The Magic Blue Waters of Havasu Falls
Few words stir the soul quite like “desert oasis.” And there is no desert oasis in the Southwest comparable to the legendary beauty of Havasu Falls inside the Grand Canyon. The waters of Havasu Creek plunge 90 feet through craggy red rocks into magical turquoise pools. Stands of green cottonwoods fill out the Eden-like desertscape. You simply will never find a more entrancing swimming hole, complete with an expansive beach.
Havasu Falls flows from a spring so unlike other desert waterfalls it puts on a reliable show all year round, although at times the curtain of water may break into dueling chutes. Nearby are additional hydrospectaculars such as Mooney Falls, 50 Foot Falls, “New” Navajo Falls and Beaver Falls.
As you might imagine, such a special place is not reached by parking your car at a trailhead and hiking half an hour. There are three main avenues for hiking into the Grand Canyon – the South Rim, the North Rim and, three hours to the west by vehicle, the trailhead to the Havasupai Indian Reservation. Havasupai translates to “people of the blue-green waters” and Havasu Falls resides on tribal land.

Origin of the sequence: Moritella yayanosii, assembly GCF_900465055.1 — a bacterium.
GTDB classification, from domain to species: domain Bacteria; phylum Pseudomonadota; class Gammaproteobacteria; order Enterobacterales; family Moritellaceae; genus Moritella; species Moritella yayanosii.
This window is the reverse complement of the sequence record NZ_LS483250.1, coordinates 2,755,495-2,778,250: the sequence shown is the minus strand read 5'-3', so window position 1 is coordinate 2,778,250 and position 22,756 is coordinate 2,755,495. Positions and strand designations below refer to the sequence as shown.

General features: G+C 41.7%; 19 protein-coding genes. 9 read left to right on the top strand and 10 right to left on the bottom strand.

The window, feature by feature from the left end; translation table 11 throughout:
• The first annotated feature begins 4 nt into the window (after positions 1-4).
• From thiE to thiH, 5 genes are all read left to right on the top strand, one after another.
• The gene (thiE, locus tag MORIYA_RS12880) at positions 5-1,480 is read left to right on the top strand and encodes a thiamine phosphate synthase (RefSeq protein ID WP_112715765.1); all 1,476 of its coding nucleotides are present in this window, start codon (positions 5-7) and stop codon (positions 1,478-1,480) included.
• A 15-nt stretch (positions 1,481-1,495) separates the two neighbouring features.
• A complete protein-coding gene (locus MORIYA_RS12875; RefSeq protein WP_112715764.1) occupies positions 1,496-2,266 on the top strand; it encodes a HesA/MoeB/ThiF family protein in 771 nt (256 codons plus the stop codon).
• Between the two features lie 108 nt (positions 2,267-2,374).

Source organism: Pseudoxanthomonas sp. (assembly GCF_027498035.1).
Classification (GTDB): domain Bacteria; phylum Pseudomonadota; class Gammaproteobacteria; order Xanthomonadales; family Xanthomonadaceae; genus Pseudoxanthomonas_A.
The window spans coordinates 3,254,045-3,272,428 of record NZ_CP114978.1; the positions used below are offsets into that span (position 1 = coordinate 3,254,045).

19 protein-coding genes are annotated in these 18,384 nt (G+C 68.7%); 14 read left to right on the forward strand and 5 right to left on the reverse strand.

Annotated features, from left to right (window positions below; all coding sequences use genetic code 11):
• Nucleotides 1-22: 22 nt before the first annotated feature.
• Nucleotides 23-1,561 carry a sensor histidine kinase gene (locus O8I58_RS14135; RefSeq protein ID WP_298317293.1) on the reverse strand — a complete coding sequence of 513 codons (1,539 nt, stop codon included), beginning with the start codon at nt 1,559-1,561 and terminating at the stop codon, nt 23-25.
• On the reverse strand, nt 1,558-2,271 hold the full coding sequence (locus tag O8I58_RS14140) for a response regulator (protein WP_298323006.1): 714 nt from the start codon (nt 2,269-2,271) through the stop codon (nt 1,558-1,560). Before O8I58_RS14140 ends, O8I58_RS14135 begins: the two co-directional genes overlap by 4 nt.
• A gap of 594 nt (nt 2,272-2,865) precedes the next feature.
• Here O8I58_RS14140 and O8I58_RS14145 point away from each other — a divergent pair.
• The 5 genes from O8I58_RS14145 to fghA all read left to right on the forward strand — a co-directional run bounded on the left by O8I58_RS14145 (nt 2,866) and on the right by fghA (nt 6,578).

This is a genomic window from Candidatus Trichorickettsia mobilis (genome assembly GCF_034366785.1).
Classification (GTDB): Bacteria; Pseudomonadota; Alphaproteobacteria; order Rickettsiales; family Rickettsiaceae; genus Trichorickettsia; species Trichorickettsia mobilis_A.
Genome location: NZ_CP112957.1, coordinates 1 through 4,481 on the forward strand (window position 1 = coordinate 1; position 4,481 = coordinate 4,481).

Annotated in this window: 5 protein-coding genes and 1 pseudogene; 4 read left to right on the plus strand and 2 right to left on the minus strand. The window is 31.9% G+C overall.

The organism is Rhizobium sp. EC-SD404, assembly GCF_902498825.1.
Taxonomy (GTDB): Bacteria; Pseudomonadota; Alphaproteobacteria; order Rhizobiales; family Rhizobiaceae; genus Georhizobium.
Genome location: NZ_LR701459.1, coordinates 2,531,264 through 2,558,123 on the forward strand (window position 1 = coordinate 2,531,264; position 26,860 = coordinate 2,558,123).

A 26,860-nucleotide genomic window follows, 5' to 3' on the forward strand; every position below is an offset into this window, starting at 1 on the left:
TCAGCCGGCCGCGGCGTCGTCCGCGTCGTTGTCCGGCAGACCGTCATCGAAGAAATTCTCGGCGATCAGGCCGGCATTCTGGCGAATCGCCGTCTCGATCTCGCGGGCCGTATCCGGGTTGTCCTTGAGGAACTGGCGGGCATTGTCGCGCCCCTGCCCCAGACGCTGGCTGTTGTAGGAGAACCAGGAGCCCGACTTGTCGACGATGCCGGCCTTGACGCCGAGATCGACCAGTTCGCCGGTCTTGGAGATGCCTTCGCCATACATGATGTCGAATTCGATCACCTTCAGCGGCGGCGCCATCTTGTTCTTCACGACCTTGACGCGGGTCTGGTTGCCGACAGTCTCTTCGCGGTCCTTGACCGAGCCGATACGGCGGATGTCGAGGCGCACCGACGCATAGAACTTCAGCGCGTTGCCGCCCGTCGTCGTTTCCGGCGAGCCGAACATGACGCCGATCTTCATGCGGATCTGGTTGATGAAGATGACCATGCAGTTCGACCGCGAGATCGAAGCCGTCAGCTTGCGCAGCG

The oasis is sacred ground and environmentally fragile. As such, experiencing Havasu Falls requires permits, fees, reservations and strict adherence to local regulations. Then there is a switch-backing 1000-foot descent to the canyon floor, an eight-mile waterless desert trek through Hualapai Canyon to reach Supai Village and another two-mile hike to the campground near the falls. This is not a single-day adventure and three days are recommended for an excursion to this special place.
Needless to say, the logistical and physical challenges can be daunting to first-timers; at Four Seasons we take care of everything: permitting, the gear, the food, cooking and cleaning, the transportation and the safety. Your only concern will be whether your camera is up to the challenge of capturing the surreal paradise of Havasu Falls.